In Defence of the Stick Spin

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In Defence of the Stick Spin Image

The young and impressionable me LOVED watching rock drummers with big hair flip and spin sticks from behind their giant kits.  As I grew a little older, I started to take the technical side of drumming a little too seriously and felt that those same drummers would be better served by focusing on musicianship instead of showmanship.  Now I have come full circle, and have learned to love drummers who are entertainers as much as they are players.

Adding a visual flair to drum performance is a lot like adding spice to a dish...context is everything and individual tastes vary.

Let's get the obvious out of the way first: Have your playing together before you try to add any theatrics into your performance.

You should also know when to pull out the stops, and when to play it straight.  For instance, it might not be appropriate to pull out your best Rikki Rockett spins when you are playing a slow two-step for the father-daughter dance at a wedding.

With those two caveats out of the way, let’s talk about some of the reasons you may WANT to add some tricks to your arsenal.

1.  Live music is entertainment, and anything you can do to raise the level of excitement for your audience is positive. A few spins in the more sparse arrangements or some stick tosses at the end of songs can make a great impression. However, if you're whirling sticks non-stop behind every song, and relentlessly upstaging the other musicians on stage, you may want to tone down your antics a little.  If your juggling abilities are distracting from your band's musical performance, you are hurting, not helping.  Besides, the crowd will quickly grow bored of your repertoire if they are forced to watch it incessantly.

2.  Spinning or tossing your sticks is also a great way to remind yourself to loosen up mentally and physically.  You can't spin a stick when you have a death grip on it, so you will be forced to relax your hands. You may also find that the occasional trick will help keep your hands limber by allowing the muscles to flex in different directions during longer sets. And adding some frivolous “fun” into a tune can also keep you from taking yourself too seriously – playing live music should entertain you as much as your audience!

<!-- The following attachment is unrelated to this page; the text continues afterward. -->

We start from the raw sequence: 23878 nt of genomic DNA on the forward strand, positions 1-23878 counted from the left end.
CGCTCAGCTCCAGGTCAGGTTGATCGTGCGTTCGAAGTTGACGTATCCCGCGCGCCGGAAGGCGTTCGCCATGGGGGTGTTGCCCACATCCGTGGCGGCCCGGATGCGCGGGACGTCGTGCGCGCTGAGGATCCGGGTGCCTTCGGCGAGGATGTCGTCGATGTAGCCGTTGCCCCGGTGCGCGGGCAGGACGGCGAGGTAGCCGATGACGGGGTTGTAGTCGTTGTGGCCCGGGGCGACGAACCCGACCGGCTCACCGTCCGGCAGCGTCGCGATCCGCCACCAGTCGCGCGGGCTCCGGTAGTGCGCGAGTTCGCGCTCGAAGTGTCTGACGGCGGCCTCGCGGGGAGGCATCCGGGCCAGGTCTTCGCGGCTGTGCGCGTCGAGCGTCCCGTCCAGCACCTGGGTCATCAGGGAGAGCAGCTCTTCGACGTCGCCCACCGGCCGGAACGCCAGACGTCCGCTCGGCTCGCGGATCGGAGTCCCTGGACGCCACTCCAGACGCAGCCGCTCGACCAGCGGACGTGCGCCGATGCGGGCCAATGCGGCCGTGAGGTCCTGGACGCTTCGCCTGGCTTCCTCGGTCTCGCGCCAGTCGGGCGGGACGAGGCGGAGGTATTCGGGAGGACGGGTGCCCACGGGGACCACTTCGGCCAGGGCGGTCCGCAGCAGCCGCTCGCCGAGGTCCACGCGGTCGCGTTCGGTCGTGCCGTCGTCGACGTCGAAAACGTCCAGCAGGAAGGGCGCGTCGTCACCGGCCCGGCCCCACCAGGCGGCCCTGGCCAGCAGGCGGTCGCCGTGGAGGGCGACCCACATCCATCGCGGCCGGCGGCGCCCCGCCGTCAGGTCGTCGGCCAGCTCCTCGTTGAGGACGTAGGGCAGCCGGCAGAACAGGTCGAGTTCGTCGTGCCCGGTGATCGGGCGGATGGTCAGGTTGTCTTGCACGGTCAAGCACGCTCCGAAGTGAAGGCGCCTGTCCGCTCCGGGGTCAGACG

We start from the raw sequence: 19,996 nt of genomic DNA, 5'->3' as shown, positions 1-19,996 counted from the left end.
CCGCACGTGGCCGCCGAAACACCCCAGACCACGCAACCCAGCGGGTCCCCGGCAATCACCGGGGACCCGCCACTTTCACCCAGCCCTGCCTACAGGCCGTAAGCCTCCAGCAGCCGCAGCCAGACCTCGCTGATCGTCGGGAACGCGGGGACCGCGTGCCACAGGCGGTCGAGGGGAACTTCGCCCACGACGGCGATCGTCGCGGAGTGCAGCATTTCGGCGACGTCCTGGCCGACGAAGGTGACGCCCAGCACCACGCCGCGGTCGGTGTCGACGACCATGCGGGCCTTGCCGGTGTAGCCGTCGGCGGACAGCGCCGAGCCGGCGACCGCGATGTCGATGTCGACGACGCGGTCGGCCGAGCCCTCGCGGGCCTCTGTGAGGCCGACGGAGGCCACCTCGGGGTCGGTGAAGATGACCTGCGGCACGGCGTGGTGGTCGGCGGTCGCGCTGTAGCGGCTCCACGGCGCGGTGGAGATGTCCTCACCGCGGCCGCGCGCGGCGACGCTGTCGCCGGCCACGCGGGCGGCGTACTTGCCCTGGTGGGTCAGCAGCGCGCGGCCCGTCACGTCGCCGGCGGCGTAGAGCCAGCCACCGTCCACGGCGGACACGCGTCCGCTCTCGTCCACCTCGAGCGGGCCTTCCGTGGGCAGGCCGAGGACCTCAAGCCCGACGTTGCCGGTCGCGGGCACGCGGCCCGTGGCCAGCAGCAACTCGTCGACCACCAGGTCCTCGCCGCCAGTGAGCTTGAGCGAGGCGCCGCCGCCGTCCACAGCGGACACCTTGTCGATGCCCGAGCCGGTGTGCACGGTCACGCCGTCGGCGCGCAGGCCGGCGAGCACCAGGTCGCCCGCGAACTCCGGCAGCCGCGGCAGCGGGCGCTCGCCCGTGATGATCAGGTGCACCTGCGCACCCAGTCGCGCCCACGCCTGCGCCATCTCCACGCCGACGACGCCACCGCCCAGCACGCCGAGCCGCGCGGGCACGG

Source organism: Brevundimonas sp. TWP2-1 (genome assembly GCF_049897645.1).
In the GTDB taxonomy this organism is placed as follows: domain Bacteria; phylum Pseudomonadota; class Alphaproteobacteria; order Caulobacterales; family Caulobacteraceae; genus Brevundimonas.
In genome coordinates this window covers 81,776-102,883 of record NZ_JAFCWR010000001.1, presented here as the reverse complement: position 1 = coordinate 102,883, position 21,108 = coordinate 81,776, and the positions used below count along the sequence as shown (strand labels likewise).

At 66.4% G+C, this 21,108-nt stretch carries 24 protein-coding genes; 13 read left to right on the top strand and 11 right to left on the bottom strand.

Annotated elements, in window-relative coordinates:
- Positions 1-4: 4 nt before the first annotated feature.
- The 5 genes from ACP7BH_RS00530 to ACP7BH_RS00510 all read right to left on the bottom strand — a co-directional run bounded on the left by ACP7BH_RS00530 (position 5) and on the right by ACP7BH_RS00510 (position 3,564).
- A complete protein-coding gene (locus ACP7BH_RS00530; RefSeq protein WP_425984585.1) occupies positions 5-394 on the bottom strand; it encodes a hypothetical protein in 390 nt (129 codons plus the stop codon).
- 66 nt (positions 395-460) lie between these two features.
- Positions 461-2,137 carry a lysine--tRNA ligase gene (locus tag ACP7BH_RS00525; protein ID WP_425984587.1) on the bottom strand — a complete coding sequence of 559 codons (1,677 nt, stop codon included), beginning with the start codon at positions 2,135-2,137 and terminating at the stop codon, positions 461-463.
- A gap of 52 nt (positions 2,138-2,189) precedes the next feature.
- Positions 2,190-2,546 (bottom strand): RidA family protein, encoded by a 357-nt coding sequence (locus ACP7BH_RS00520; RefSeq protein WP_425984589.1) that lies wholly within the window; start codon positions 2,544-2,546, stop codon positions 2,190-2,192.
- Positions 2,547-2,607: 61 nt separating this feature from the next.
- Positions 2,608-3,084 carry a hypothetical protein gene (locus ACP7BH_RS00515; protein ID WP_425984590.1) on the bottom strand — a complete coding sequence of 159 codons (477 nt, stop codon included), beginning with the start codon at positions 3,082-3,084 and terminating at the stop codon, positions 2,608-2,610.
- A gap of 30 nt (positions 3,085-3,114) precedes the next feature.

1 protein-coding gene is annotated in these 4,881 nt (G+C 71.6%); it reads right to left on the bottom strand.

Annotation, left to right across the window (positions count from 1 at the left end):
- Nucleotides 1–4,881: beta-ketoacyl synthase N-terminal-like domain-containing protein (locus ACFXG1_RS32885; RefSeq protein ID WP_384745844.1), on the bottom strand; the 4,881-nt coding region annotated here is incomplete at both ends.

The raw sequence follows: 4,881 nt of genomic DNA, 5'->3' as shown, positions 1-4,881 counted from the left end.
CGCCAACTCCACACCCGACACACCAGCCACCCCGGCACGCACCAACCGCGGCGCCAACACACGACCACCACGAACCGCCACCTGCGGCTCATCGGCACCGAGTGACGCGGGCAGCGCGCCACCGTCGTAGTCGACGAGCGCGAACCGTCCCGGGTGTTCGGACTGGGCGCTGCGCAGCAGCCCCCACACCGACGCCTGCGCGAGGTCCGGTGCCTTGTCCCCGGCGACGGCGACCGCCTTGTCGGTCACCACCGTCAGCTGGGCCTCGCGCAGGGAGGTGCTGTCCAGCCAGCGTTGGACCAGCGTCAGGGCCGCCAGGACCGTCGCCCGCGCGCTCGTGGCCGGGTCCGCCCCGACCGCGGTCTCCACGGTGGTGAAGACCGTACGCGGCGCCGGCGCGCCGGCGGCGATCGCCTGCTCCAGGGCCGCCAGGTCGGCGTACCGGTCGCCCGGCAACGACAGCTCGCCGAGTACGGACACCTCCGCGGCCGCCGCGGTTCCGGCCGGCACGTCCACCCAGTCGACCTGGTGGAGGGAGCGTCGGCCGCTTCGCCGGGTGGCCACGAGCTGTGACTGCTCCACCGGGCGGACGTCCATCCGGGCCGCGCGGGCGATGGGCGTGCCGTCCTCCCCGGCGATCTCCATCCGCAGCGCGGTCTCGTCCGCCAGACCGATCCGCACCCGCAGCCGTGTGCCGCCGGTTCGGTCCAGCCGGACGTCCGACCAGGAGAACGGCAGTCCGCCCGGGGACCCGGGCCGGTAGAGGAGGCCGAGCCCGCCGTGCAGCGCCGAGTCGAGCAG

3.  Stick tricks can also become an internal timing mechanism. For instance: If you are playing quarter notes on the hats at 60-80bpm for a song intro, alternating your hands and incorporating single spins can help “fill up” the time-feel for you, making it easier to feel the pulse. (The obvious warning is that you MUST be able to perform the trick IN TIME for it to be useful. This will likely require a fair amount of practice with a metronome before you take it public!)

4.  If some of the songs in your set have reached the point that you can play them in your sleep, adding a few choreographed tricks can raise the level of challenge for you. Finding fun ways to work some visual drama into the song can help keep you engaged in the music, rather than appearing bored.

5.  The occasional stick trick can also serve to identify you as an individual. Non-musicians may not be able to truly appreciate how deep and solid your groove is, but they will notice your helicopter spins or your rafter-high throws! 

If you've never tried spins or tosses before, spend some time on YouTube – there are a lot of great short instructional videos on the topic.  Practice at home before you take your act public.  And most importantly – have fun with it.  You may just inspire another young person to try their hand at the instrument!


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Tony Bouma (“Tony B.”) is a drummer, martial artist and painter living in Southwestern Ontario. In his 25-plus years behind the kit, he has backed numerous rock, blues and country acts on local and regional levels. Tony works at Long & McQuade in Cambridge.

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